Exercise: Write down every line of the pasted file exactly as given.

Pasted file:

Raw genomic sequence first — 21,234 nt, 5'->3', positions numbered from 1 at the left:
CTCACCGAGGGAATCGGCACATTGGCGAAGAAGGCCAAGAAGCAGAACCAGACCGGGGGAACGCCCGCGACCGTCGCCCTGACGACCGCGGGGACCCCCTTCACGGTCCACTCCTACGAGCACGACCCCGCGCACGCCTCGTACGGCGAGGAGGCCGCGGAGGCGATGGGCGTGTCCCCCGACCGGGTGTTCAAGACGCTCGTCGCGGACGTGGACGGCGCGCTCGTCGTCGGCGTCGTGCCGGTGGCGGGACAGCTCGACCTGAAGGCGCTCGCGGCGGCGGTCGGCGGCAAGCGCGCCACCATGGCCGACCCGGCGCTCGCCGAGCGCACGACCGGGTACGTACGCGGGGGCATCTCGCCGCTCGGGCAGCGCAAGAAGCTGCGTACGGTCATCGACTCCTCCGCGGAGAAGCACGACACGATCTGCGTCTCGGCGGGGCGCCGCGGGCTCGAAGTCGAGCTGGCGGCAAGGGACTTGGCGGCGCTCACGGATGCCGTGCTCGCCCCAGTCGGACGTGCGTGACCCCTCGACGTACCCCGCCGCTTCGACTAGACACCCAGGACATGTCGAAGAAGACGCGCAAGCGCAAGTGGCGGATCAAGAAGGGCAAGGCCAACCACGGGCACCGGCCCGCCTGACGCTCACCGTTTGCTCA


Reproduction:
Raw genomic sequence first — 21,234 nt, 5'->3', positions numbered from 1 at the left:
CTCACCGAGGGAATCGGCACATTGGCGAAGAAGGCCAAGAAGCAGAACCAGACCGGGGGAACGCCCGCGACCGTCGCCCTGACGACCGCGGGGACCCCCTTCACGGTCCACTCCTACGAGCACGACCCCGCGCACGCCTCGTACGGCGAGGAGGCCGCGGAGGCGATGGGCGTGTCCCCCGACCGGGTGTTCAAGACGCTCGTCGCGGACGTGGACGGCGCGCTCGTCGTCGGCGTCGTGCCGGTGGCGGGACAGCTCGACCTGAAGGCGCTCGCGGCGGCGGTCGGCGGCAAGCGCGCCACCATGGCCGACCCGGCGCTCGCCGAGCGCACGACCGGGTACGTACGCGGGGGCATCTCGCCGCTCGGGCAGCGCAAGAAGCTGCGTACGGTCATCGACTCCTCCGCGGAGAAGCACGACACGATCTGCGTCTCGGCGGGGCGCCGCGGGCTCGAAGTCGAGCTGGCGGCAAGGGACTTGGCGGCGCTCACGGATGCCGTGCTCGCCCCAGTCGGACGTGCGTGACCCCTCGACGTACCCCGCCGCTTCGACTAGACACCCAGGACATGTCGAAGAAGACGCGCAAGCGCAAGTGGCGGATCAAGAAGGGCAAGGCCAACCACGGGCACCGGCCCGCCTGACGCTCACCGTTTGCTCA